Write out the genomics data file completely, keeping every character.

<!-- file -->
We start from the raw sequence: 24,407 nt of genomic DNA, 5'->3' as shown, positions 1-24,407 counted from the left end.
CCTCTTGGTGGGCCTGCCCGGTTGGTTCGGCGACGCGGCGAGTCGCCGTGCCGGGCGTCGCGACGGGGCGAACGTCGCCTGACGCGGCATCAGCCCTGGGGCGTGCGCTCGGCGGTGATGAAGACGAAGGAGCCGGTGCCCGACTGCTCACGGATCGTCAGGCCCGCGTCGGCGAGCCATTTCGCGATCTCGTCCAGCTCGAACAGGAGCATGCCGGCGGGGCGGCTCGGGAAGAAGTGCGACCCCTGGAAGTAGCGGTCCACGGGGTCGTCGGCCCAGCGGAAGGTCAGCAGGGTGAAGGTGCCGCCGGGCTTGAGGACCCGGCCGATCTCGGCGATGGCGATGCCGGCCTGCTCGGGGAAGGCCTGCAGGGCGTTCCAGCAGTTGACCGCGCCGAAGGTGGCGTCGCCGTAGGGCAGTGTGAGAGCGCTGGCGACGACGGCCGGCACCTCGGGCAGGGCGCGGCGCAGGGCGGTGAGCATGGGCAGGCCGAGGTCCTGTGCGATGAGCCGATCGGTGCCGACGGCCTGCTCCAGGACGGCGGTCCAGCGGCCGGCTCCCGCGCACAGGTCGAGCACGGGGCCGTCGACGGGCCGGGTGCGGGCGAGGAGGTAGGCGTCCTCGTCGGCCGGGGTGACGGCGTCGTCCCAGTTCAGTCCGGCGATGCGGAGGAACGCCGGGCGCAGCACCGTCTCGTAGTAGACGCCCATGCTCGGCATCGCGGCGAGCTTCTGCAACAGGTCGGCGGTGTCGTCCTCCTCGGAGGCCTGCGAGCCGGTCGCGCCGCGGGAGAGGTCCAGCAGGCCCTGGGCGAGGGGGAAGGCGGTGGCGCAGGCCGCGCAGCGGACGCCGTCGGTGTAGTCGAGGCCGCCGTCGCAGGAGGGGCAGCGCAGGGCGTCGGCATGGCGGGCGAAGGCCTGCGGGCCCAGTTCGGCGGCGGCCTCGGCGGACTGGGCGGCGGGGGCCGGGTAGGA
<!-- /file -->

We start from the raw sequence: 24,407 nt of genomic DNA, 5'->3' as shown, positions 1-24,407 counted from the left end.
CCTCTTGGTGGGCCTGCCCGGTTGGTTCGGCGACGCGGCGAGTCGCCGTGCCGGGCGTCGCGACGGGGCGAACGTCGCCTGACGCGGCATCAGCCCTGGGGCGTGCGCTCGGCGGTGATGAAGACGAAGGAGCCGGTGCCCGACTGCTCACGGATCGTCAGGCCCGCGTCGGCGAGCCATTTCGCGATCTCGTCCAGCTCGAACAGGAGCATGCCGGCGGGGCGGCTCGGGAAGAAGTGCGACCCCTGGAAGTAGCGGTCCACGGGGTCGTCGGCCCAGCGGAAGGTCAGCAGGGTGAAGGTGCCGCCGGGCTTGAGGACCCGGCCGATCTCGGCGATGGCGATGCCGGCCTGCTCGGGGAAGGCCTGCAGGGCGTTCCAGCAGTTGACCGCGCCGAAGGTGGCGTCGCCGTAGGGCAGTGTGAGAGCGCTGGCGACGACGGCCGGCACCTCGGGCAGGGCGCGGCGCAGGGCGGTGAGCATGGGCAGGCCGAGGTCCTGTGCGATGAGCCGATCGGTGCCGACGGCCTGCTCCAGGACGGCGGTCCAGCGGCCGGCTCCCGCGCACAGGTCGAGCACGGGGCCGTCGACGGGCCGGGTGCGGGCGAGGAGGTAGGCGTCCTCGTCGGCCGGGGTGACGGCGTCGTCCCAGTTCAGTCCGGCGATGCGGAGGAACGCCGGGCGCAGCACCGTCTCGTAGTAGACGCCCATGCTCGGCATCGCGGCGAGCTTCTGCAACAGGTCGGCGGTGTCGTCCTCCTCGGAGGCCTGCGAGCCGGTCGCGCCGCGGGAGAGGTCCAGCAGGCCCTGGGCGAGGGGGAAGGCGGTGGCGCAGGCCGCGCAGCGGACGCCGTCGGTGTAGTCGAGGCCGCCGTCGCAGGAGGGGCAGCGCAGGGCGTCGGCATGGCGGGCGAAGGCCTGCGGGCCCAGTTCGGCGGCGGCCTCGGCGGACTGGGCGGCGGGGGCCGGGTAGGA